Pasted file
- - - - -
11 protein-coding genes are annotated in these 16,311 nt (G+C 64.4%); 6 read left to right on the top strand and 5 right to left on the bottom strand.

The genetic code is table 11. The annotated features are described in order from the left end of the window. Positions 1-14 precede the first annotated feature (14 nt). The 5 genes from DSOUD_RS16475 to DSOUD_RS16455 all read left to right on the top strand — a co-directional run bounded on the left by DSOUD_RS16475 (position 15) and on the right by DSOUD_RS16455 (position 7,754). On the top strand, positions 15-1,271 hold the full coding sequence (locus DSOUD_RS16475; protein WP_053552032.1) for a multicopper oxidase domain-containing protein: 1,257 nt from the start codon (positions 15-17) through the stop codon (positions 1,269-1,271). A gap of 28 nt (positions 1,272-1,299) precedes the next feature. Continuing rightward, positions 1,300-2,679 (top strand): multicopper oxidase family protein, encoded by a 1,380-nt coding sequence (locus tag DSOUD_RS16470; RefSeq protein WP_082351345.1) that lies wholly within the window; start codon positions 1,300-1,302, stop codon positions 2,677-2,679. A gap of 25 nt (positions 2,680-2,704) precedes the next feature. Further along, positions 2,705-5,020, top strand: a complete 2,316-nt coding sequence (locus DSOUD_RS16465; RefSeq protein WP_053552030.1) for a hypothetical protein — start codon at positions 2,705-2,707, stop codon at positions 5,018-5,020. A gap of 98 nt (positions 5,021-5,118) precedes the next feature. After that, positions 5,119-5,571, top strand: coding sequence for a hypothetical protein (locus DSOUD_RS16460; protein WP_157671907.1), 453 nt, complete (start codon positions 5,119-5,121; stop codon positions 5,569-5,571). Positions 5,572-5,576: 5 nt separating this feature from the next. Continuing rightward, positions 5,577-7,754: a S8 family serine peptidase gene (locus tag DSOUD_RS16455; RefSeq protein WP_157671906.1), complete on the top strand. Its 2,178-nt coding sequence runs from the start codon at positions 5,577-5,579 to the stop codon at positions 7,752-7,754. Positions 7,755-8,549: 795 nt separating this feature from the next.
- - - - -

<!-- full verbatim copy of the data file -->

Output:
11 protein-coding genes are annotated in these 16,311 nt (G+C 64.4%); 6 read left to right on the top strand and 5 right to left on the bottom strand.

The genetic code is table 11. The annotated features are described in order from the left end of the window. Positions 1-14 precede the first annotated feature (14 nt). The 5 genes from DSOUD_RS16475 to DSOUD_RS16455 all read left to right on the top strand — a co-directional run bounded on the left by DSOUD_RS16475 (position 15) and on the right by DSOUD_RS16455 (position 7,754). On the top strand, positions 15-1,271 hold the full coding sequence (locus DSOUD_RS16475; protein WP_053552032.1) for a multicopper oxidase domain-containing protein: 1,257 nt from the start codon (positions 15-17) through the stop codon (positions 1,269-1,271). A gap of 28 nt (positions 1,272-1,299) precedes the next feature. Continuing rightward, positions 1,300-2,679 (top strand): multicopper oxidase family protein, encoded by a 1,380-nt coding sequence (locus tag DSOUD_RS16470; RefSeq protein WP_082351345.1) that lies wholly within the window; start codon positions 1,300-1,302, stop codon positions 2,677-2,679. A gap of 25 nt (positions 2,680-2,704) precedes the next feature. Further along, positions 2,705-5,020, top strand: a complete 2,316-nt coding sequence (locus DSOUD_RS16465; RefSeq protein WP_053552030.1) for a hypothetical protein — start codon at positions 2,705-2,707, stop codon at positions 5,018-5,020. A gap of 98 nt (positions 5,021-5,118) precedes the next feature. After that, positions 5,119-5,571, top strand: coding sequence for a hypothetical protein (locus DSOUD_RS16460; protein WP_157671907.1), 453 nt, complete (start codon positions 5,119-5,121; stop codon positions 5,569-5,571). Positions 5,572-5,576: 5 nt separating this feature from the next. Continuing rightward, positions 5,577-7,754: a S8 family serine peptidase gene (locus tag DSOUD_RS16455; RefSeq protein WP_157671906.1), complete on the top strand. Its 2,178-nt coding sequence runs from the start codon at positions 5,577-5,579 to the stop codon at positions 7,752-7,754. Positions 7,755-8,549: 795 nt separating this feature from the next.